Ask the Swan Specialist
Date: 22 May 2014
Unfortunately, this scenario may not get any better. Once the swans are paired, they will chase any odd man/woman out, refusing to let them eat, bathe, drink or exist anywhere in their territory. This places undue stress on the bird being chased and can lead to the swan becoming ill and even dying. If the swan takes a major beating, internal trauma can be sustained and that also can kill the swan.
Now, having said this, if your lake/pond is extremely large so that the two pairs can go to opposite sides and co-exist from the other side of the lake/pond, then there might be a chance to work things out. You will need to build a pen (enclosed top to bottom to prevent any predator from gaining access to the new swan) with a feeder inside. The pen needs to be ˝ in water and ˝ on land. The pen will allow the new swan to acclimate itself to you, its new feeding system, the habitat and the other swans. You should observe all the swans to ensure that there are no signs of aggression toward the new swan. If aggression occurs, you need to find the new swan another home. You will also need to observe for any aggression once you release the swans and have a boat readily accessible to affect a rescue if necessary. The new swan needs to be kept in the pen for approximately 2-3 weeks to acclimate itself.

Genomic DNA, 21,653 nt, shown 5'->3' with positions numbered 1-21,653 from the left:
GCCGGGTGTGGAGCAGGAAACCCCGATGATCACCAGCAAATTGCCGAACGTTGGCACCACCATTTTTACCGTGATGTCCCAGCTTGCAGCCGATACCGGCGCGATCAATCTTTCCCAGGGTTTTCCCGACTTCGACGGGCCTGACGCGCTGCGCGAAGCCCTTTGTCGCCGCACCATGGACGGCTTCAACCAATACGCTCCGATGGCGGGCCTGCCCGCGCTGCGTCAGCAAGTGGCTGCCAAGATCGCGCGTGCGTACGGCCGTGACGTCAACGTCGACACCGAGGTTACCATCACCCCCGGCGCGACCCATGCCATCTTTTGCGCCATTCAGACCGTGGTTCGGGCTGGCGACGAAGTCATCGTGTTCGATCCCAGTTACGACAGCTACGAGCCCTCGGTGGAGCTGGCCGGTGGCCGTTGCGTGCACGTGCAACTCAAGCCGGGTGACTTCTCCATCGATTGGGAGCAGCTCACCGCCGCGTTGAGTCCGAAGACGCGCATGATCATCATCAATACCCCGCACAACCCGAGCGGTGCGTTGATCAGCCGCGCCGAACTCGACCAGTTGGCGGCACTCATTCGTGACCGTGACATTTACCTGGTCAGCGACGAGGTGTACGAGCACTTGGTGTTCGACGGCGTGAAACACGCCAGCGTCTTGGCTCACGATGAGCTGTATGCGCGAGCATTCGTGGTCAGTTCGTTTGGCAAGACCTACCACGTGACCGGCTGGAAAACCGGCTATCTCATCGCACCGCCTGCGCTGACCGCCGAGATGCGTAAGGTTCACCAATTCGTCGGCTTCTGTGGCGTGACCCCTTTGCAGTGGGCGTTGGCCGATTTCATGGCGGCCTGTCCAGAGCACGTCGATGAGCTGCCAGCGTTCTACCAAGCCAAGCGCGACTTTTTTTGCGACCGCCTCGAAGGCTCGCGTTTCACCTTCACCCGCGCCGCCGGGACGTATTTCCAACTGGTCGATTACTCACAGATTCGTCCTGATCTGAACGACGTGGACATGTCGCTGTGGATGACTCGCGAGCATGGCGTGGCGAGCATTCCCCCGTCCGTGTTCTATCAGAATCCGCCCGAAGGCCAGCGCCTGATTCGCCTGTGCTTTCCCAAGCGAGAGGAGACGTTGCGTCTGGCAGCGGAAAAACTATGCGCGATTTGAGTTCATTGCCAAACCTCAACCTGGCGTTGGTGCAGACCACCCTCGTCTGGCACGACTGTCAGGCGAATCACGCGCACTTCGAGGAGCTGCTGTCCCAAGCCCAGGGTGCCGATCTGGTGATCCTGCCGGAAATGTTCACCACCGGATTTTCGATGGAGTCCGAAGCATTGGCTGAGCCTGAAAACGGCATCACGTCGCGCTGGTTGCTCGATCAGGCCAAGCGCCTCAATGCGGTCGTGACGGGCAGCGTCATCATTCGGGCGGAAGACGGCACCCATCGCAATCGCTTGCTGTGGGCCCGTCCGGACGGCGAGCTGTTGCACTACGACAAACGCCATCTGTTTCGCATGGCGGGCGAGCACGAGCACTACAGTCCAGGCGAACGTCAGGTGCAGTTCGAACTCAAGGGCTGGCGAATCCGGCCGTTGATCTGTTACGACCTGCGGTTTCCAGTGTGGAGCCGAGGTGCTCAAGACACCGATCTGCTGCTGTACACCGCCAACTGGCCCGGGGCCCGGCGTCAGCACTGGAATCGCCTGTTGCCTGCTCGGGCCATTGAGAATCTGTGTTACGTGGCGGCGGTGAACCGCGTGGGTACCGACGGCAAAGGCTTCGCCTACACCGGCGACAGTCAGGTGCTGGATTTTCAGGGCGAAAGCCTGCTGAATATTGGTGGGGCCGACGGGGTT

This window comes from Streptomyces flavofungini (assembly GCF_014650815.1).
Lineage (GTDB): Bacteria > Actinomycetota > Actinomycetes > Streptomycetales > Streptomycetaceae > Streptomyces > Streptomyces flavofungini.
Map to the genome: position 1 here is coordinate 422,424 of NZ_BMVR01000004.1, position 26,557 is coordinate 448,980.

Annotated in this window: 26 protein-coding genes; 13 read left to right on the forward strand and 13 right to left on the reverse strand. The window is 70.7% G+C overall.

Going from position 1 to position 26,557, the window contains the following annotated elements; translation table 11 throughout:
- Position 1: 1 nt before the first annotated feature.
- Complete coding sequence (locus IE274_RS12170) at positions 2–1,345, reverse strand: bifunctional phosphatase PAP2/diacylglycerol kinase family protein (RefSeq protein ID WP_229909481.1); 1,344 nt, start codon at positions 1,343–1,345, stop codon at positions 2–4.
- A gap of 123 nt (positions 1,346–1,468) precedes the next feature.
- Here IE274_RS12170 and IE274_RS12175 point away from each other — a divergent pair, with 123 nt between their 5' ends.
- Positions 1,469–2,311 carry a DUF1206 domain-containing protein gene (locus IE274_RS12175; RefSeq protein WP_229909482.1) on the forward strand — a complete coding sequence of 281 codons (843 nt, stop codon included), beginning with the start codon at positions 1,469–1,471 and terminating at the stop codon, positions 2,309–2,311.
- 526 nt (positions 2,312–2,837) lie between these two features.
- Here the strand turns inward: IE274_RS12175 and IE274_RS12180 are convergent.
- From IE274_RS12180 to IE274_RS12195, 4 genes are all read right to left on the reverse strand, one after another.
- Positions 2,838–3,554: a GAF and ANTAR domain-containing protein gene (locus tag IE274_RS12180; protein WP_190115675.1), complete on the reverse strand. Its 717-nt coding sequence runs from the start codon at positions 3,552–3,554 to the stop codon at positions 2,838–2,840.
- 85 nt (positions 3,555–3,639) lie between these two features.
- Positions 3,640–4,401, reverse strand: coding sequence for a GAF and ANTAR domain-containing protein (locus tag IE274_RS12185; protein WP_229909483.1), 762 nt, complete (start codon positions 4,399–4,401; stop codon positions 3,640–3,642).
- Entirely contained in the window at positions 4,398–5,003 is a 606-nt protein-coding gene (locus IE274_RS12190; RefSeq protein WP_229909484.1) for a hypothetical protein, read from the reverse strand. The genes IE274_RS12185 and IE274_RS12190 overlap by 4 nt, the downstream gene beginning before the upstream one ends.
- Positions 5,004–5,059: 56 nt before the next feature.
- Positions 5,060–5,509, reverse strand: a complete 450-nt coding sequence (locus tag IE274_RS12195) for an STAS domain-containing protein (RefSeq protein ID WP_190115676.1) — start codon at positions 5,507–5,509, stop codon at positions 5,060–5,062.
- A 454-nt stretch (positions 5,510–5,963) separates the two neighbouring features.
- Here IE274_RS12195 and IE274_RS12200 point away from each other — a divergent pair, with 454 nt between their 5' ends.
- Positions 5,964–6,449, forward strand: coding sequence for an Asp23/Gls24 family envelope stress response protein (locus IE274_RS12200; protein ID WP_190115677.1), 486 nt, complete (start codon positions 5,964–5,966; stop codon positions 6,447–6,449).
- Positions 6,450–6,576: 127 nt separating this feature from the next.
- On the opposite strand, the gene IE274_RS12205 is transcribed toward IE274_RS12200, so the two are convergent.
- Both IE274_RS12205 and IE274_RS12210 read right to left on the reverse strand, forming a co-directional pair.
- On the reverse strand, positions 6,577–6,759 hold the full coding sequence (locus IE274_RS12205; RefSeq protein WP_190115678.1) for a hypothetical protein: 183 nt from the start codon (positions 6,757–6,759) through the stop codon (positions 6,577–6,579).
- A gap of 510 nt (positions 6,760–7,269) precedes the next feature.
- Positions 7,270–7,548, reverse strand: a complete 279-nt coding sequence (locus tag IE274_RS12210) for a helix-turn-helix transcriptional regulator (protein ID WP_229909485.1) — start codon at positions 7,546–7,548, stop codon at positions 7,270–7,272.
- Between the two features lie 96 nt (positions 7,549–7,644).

On another note, many states now require a permit to possess the swans and cygnets may require a breeder’s permit. Once the cygnets reach 8-10 months of age, they will also be chased and possibly beaten to remove them from the habitat. Swans can breed once a year producing 1-8 cygnets. This means that you will need to have the cygnets (pinioned-rendered unable to fly by amputating a portion of one wing and its flight feathers)(per state law) and this procedure must occur between 1-3 weeks of age. This means that you will have to capture the cygnets, find an experienced avian/waterfowl veterinarian to perform the procedure and return the cygnets to the parents very quickly (no longer than 4 hours) for the parents to accept the cygnets back into the habitat.
Once the cygnets have been chased from the habitat, you will need to find them a new home, provide all veterinary documentation regarding vaccinations (against botulism), micro-chipping, pinioning and any other requirement necessitated by your state wildlife laws.
So, as you can see, it may be easier to go ahead and either let the remaining three swans live and hopefully, coexist or find the opposite gendered swan another home and forget the cygnets. We hope this information is of benefit to you. Should you need further information, we have a book, Swans of the World Habitats: Setting the Standard for Swan Conservation on this website as well as (www.theregalswan.com). The book will provide you with much needed information regarding the provision of a safe and comfortable habitat for the swans. The Regal Swan
Messages In This Thread
- One male and two female swans, new male swan dead -- Sandra -- 22 May 2014
- Re: One male and two female swans, new male swan dead -- The Regal Swan -- 22 May 2014